Welcome to Earthling Cinema, where we examine the last remaining artifacts of a once-proud culture and try to understand what human lives were like before their planet was destroyed. I’m your host, Garyx Wormuloid. This week we examine Fight Club, a film directed by David Fincher and starring Edward Norton and Brad Pitt.
Fight Club (1999) | Directed By: David Fincher | Starring: Brad Pitt, Edward Norton, Helena Bonham Carter
Written by: Ben Steiner
Analysis & Directed by: Jared Bauer
Starring: Mark Schroeder (@mark_schroeder)
Edited by: Ryan Hailey
Original Music by: David Krystal (http://www.davidkrystalmusic.com)
Opening Animation by: Danny Rapaport
Producer & Additional Artwork by: Jacob S. Salamon
Fight Club Analyzed By Aliens – Earthling Cinema
Greetings, and welcome to Earthling Cinema, where we examine the last remaining artifacts of a once proud culture, and try to understand what their lives were like before their planet was destroyed.
I am your host, Garyx Wormuloid.
This week’s film is Fight Club, starring the humans Brad Pitt and Edward Norton, and directed by David Fincher, presumably another human.
Insert: picture of old man Brad Pitt from Benjamin Button. Insert: picture of the Hulk from The Incredible Hulk.
The film tells the story of a human male, living on Earth.
The filmmakers forgot to give him a name, so let’s just call him Edward
Norton. At the outset of the film, Edward Norton has lost the ability to sleep, which is what humans call it when they recharge their bodies. Later, he meets Tyler Durden. They become friends and start punching each other, which allows Edward Norton to sleep. Soon other males want to punch each other too. They call it Fight Club, because why not? From there, Tyler creates Project Mayhem, which is like Fight Club, but with bombs instead of fists.
Unfortunately, Edward Norton discovers that he and Tyler Durden are the same person, because human brains are primitive and occasionally malfunction. Edward Norton shoots himself in the cheek…
…which destroys Tyler, because imaginary friends always live inside your cheek. In the end, Edward Norton fails to stop the destruction caused by his spectral friend, but he gets to hold hands with a girl, and that’s all that really matters to human males.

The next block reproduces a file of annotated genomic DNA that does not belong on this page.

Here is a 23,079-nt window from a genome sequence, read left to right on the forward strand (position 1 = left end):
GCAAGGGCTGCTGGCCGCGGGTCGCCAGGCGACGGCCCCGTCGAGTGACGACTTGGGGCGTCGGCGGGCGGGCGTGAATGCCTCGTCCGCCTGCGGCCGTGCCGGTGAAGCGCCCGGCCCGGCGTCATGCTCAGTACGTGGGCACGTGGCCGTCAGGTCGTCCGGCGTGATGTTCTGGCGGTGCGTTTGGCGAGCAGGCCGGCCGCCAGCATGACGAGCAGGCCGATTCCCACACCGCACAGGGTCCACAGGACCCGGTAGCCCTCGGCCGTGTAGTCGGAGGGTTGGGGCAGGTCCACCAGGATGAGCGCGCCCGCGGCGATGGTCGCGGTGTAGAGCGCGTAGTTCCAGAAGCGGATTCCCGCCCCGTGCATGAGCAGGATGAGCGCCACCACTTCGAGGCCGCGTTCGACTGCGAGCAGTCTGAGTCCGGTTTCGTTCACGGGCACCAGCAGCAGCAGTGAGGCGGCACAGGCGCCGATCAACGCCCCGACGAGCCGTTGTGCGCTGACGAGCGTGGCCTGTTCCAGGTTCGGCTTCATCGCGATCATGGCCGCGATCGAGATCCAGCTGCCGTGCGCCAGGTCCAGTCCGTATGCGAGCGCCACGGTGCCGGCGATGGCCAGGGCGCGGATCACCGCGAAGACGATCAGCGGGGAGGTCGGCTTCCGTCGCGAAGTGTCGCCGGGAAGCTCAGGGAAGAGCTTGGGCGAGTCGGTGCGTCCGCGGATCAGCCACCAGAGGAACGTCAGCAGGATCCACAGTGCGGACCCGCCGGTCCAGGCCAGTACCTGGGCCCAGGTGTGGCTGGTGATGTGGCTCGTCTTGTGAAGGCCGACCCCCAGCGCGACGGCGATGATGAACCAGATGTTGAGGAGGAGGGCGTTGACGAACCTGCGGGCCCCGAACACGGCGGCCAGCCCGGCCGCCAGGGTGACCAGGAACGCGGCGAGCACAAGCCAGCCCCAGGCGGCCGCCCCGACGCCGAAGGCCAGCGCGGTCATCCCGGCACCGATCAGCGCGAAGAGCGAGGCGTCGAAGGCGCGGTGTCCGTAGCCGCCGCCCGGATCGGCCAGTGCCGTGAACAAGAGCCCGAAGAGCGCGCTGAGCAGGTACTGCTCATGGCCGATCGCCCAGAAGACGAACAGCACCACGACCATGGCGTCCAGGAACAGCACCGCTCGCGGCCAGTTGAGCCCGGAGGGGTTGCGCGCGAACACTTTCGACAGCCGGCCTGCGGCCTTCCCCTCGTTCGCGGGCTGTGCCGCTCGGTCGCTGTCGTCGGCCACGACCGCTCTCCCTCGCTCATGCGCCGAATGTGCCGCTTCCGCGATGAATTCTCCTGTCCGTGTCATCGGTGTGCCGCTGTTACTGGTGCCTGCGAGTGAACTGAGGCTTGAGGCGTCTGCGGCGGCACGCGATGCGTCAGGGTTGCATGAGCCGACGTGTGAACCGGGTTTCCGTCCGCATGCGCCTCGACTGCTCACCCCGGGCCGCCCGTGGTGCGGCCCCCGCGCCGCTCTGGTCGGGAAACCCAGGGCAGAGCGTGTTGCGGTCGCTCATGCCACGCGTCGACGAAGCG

Now, on the surface, this might seem like a movie about punching. And that wouldn’t be a bad guess, since human movies are almost always about punching.
However, a closer reading reveals that Fight Club is a cathartic expression of frustration with American capitalist society. Capitalism was a system that allowed humans to purchase their identities, which was much more convenient than building one from scratch.
In this shot, Edward Norton reads his furniture catalogue as if it were laden with pornographic images, such as a man’s penis or a woman’s penis. Humans fetishized their comforts, and this left them feeling empty. As Edward Norton says, he has a “house full of condiments and no food.” The concept of ingesting nutrients through one’s mouth is obviously disgusting, but the point still stands. Human lives were full of ornamentation, yet had no substance.
It is Tyler Durden who shows Edward Norton a way out of his wretched existence. No, not with a starcruiser and coordinates to the Yajj Nebula. With fighting. By subjecting their feeble bodies to pain…
…the characters are reaffirming their humanity in the most visceral way possible. When Tyler puts the lye on Edward Norton’s hand, the scar looks like a human vagina… and bears a passing resemblance to the Trilaxian and Zorgian vaginas as well! Or… so I’ve heard. In the face of a society that makes them feel nothing, Tyler is offering rebirth through pain.
And with rebirth comes new life. Durden’s Project Mayhem is about destroying the false comforts of American society. They crush capitalist symbols, like the coffee shop and the computer store. They spray water on the bible, which was considered by many humans to be the best book of all time — one that should be kept dry at all costs. Durden corrupts wholesome family movies by splicing in frames of pornography, and ruins the pornography by rendering it incomplete.
At the end of the film, we see the successful demolition of several important buildings. The Earthlings have gotten what they wanted: to be free of their capitalist overlords. And yet, here we see a shot of a penis spliced into the wreckage, undermining their moment of catharsis. For even the film itself — a capitalist product after all — must be corrupted. Either that, or the filmmakers just made a mistake.
For Earthling Cinema, I am Garyx Wormuloid. Please be sure to observe one of the holiest of human traditions, hitting the subscribe button.